I first heard Karen Dalton on the radio many years ago, thanks to music scholar and journalist Billy Pinnell, who played “Little Bit of Rain” one Saturday morning. So struck was I with her voice, and similarity to Billie Holiday, that I managed to procure myself a copy of this album just a few days later. And I’m certainly glad that I did. Although to describe her as a ‘white Holiday’ would be an injustice, since Dalton definitely had a style all her own, whose delivery could be both painful and uplifting, with a world weariness unmatched even by the likes of Janis Joplin. Although what both singers had in common is that their inimitable vocals can at times be an acquired taste. Yet what really sets Dalton apart was her ability to take somebody else’s tune and make it her own. And while not much of a song writer herself, her skill at adopting other people’s material and translating it was nothing short of brilliant.
Originally released in 1969, and re-released in 2006, It’s So Hard To Tell Who’s Going To Love You The Best was Karen’s debut, and is a bluesy and emotionally moving collection of performances, each of which is infused with her own unique approach to the song at hand. And just like Sandy Denny, another tortured soul who was able to transport the listener to an entirely different place, with that exquisite and angelic voice, could Dalton also carry you away along the extended melancholic stream of human experience.
We begin with the depressing and gloomy “Little Bit of Rain”, a Fred Neil song, and is a good indication as far as the rest of the album is concerned, because if you don’t like this, then you certainly won’t enjoy anything else. One thing’s for sure, she had an instrumental quality to her voice, which meant that less was more, hence all the minimal backing. “Sweet Substitute” is a feast for the ears as Dalton laments about the man she loves but who cannot love her back. A familiar story, and one which will continue till the end of time. When she sings that “love is blind” you can hear the conflict in her voice, almost to the point that the speakers might start crying at any moment.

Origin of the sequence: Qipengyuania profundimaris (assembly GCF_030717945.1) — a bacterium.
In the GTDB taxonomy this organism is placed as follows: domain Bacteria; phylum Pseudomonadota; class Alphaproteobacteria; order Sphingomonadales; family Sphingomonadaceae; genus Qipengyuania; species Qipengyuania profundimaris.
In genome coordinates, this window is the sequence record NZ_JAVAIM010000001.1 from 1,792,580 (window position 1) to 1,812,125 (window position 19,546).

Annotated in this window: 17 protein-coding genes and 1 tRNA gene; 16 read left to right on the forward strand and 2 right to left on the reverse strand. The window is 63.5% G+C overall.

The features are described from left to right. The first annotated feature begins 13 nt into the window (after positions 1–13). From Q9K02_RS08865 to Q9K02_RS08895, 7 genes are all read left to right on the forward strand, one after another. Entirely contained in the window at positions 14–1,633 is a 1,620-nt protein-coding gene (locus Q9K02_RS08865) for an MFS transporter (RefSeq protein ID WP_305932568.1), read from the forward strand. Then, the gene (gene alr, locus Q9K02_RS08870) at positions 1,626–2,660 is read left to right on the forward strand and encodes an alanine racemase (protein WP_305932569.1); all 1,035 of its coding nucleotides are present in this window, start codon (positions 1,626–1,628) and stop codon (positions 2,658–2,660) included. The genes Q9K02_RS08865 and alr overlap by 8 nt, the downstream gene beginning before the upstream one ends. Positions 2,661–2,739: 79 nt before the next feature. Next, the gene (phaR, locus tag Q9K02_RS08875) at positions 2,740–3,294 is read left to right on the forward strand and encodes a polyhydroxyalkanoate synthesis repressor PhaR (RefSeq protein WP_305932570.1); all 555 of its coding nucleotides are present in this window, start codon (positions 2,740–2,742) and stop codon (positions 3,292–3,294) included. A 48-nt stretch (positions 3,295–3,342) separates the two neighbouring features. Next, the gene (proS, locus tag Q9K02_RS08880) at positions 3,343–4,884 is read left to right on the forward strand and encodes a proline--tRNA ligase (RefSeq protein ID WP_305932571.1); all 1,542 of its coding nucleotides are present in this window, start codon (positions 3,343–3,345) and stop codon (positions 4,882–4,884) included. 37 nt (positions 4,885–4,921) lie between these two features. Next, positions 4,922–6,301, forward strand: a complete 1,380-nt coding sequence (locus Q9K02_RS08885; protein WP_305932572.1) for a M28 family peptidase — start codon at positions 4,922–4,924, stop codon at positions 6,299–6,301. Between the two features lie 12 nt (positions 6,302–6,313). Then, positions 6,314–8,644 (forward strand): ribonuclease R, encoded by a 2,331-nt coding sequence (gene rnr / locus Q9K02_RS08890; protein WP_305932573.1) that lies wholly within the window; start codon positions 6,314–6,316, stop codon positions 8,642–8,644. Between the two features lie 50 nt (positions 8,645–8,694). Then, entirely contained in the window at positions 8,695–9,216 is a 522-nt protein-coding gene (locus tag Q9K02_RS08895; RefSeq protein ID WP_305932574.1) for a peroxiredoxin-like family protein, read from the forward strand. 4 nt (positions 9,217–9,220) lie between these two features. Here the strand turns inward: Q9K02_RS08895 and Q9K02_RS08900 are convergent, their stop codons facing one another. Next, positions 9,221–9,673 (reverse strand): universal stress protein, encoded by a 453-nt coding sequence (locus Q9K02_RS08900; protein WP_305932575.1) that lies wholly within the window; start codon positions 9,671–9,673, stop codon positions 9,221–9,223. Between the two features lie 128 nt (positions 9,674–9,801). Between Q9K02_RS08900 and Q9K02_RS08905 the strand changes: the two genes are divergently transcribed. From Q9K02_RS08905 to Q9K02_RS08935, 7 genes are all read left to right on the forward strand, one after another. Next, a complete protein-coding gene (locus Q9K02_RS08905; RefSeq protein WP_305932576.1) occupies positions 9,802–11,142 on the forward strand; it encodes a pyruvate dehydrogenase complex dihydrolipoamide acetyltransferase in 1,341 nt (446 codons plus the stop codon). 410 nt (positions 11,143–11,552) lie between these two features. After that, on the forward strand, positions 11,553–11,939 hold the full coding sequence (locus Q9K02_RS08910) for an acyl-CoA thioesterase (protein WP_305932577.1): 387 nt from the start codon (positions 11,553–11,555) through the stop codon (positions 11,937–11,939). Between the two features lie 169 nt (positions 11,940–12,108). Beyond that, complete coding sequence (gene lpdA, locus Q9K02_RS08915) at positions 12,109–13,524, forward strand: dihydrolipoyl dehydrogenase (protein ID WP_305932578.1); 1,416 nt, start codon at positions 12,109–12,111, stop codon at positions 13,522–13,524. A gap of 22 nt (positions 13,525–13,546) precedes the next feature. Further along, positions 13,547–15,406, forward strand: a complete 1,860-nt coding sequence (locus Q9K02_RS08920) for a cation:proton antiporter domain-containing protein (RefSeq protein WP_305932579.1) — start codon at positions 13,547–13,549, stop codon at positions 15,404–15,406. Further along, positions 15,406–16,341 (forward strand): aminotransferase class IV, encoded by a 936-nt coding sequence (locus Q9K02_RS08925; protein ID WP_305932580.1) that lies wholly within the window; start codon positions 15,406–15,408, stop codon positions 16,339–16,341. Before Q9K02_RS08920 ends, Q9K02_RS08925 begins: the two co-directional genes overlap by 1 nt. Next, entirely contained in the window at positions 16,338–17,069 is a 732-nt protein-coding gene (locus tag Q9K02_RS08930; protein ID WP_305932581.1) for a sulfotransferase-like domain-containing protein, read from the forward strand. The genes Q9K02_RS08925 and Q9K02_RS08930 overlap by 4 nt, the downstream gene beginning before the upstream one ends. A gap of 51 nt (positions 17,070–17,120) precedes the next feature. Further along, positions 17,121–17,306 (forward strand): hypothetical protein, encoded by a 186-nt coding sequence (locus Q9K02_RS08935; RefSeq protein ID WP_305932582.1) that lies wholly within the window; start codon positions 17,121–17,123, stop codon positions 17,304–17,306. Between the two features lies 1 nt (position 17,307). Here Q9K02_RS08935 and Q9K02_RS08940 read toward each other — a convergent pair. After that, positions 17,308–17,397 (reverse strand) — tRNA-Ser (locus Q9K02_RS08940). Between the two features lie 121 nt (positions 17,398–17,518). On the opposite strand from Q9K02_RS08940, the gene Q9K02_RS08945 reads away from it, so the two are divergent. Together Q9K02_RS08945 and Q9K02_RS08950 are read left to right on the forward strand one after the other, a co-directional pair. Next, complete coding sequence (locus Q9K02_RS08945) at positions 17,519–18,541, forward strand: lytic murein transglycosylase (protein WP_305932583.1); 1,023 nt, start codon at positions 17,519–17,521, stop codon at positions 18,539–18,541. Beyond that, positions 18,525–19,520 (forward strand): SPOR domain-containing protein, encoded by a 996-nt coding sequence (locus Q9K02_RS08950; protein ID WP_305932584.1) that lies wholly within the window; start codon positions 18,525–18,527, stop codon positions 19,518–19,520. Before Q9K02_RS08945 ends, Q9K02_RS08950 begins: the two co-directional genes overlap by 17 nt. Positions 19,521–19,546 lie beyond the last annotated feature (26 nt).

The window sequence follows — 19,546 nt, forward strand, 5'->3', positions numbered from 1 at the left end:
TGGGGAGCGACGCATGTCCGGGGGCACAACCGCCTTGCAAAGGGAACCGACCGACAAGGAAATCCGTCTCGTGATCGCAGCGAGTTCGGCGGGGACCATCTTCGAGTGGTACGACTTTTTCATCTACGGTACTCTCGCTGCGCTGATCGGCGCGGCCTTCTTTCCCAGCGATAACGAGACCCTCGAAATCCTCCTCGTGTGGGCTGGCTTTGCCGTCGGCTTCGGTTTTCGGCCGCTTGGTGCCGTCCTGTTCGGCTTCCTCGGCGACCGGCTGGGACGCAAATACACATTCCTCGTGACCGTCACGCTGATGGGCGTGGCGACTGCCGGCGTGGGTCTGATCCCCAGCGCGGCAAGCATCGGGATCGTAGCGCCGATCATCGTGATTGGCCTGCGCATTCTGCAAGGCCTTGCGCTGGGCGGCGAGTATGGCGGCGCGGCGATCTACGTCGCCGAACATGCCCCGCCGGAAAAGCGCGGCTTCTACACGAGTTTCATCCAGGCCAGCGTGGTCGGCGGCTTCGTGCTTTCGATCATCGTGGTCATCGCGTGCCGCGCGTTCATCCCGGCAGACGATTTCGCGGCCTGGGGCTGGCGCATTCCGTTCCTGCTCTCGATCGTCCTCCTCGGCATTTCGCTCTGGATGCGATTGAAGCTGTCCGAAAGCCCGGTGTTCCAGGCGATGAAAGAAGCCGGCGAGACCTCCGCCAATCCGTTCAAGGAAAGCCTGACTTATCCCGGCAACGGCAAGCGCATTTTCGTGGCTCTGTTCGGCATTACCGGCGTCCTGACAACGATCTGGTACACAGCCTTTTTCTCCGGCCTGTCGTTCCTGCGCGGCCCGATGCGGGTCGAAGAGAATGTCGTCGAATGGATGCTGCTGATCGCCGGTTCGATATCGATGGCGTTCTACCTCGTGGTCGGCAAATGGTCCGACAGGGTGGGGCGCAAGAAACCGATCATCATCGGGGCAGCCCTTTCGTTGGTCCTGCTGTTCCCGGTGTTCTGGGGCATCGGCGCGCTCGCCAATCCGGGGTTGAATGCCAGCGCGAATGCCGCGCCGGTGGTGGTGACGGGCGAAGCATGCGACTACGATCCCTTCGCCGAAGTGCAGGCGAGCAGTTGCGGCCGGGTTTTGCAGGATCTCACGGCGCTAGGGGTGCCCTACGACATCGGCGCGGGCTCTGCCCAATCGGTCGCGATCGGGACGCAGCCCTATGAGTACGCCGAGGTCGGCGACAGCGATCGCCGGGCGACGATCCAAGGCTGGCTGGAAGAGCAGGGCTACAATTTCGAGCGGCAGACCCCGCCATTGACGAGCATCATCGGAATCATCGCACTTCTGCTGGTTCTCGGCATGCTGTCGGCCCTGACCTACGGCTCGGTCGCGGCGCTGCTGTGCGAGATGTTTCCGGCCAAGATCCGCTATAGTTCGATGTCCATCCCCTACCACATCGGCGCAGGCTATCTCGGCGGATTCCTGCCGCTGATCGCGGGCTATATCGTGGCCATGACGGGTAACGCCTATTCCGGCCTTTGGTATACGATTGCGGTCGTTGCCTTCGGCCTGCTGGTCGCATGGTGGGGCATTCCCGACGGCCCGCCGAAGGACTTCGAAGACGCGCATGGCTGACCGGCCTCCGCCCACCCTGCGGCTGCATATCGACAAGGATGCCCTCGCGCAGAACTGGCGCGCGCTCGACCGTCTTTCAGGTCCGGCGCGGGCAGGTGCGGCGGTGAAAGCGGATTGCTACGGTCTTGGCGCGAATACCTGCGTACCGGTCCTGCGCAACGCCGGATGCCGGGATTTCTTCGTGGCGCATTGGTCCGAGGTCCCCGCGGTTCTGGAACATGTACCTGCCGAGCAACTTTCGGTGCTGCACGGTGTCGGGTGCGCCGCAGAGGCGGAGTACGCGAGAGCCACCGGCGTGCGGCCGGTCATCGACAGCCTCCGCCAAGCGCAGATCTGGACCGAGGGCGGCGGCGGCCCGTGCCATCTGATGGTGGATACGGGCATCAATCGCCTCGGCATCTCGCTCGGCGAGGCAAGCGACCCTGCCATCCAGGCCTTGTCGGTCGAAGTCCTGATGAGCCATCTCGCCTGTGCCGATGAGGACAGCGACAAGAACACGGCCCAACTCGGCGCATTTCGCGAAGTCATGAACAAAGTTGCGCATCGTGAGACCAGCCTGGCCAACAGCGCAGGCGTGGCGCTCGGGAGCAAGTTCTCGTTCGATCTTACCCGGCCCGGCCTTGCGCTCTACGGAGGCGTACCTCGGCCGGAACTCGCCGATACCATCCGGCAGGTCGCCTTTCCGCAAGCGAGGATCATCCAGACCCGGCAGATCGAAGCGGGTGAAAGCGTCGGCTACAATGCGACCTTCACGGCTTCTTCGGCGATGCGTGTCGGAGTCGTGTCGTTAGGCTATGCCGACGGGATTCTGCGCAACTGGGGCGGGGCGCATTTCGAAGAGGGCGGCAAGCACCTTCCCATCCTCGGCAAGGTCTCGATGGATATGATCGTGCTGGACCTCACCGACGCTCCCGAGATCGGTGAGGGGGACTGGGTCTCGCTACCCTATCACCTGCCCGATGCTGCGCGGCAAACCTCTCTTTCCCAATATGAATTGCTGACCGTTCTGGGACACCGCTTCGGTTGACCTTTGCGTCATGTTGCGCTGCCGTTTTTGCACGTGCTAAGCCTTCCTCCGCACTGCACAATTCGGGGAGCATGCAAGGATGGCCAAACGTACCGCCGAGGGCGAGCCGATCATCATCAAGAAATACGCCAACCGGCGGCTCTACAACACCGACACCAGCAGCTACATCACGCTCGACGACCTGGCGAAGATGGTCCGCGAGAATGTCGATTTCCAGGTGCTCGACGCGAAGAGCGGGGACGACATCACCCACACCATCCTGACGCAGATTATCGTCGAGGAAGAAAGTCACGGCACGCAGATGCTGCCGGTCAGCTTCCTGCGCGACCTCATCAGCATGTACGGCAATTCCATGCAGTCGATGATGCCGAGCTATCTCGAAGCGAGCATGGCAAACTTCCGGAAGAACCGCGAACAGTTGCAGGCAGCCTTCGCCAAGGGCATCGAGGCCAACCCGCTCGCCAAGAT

“Ribbon Bow” is another reflective, melancholy number about lost love and dysfunctional relationships, on both sides. But you better break out the Aropax, or do a fun run, as there’s more to come. On “I Love You More than Words Can Say” Dalton mourns with an emotion that is difficult to describe. It’s almost as if her entire world was crumbling down around her while we ourselves experience it with the luxury of distance. Mind you, anyone who has been through heart-ache could surely relate to such canvassing of emotion. The title track simply grabs you by the heart enough to make even the most devout of atheists realise that there really is a soul to everyone.
Another connection which Dalton inadvertently had with Janis Joplin was her cover of Fred Neil’s “Blues on the Ceiling”, whose lines “I’ll never get out of these blues alive, alive/Never get out of these blues”, and while Janis never actually covered that particular song, the fact that she was intent on including “Buried alive in the blues” on what would turn out to be her last album is at least something worth noting. Since both were strong singers and women of note.
Dalton breaks your soul on “It Hurts Me Too”, to the extent that I’m surprised that the engineers weren’t all wiping their eyes the whole way through. Things are more upbeat (sort of) on “How Did the Feeling Feel to You”, which is another short though painful reflection on Dalton’s man troubles. The same with “Right, Wrong or Ready”, a plaintively evocative piece that sees one gazing out the window while wondering where it all went wrong. The depression continues with “Down on the Street (Don’t You Follow Me Down)”, and while the guitars might seem uplifting Dalton’ vocals are anything but. As if she’s holding a razor blade to her wrists while she’s singing it.
At the end of the day this is hardly the most uplifting of albums, to the extent that one gets the impression that Dalton wasn’t an especially happy person. In other words, if you’re a manic depressive, and are going through issues with your loved one, as well as rather fond and forlorn of depressingly beguiling female singers, then Dalton is an experience you will never forget, and hopefully cherish as much as I do.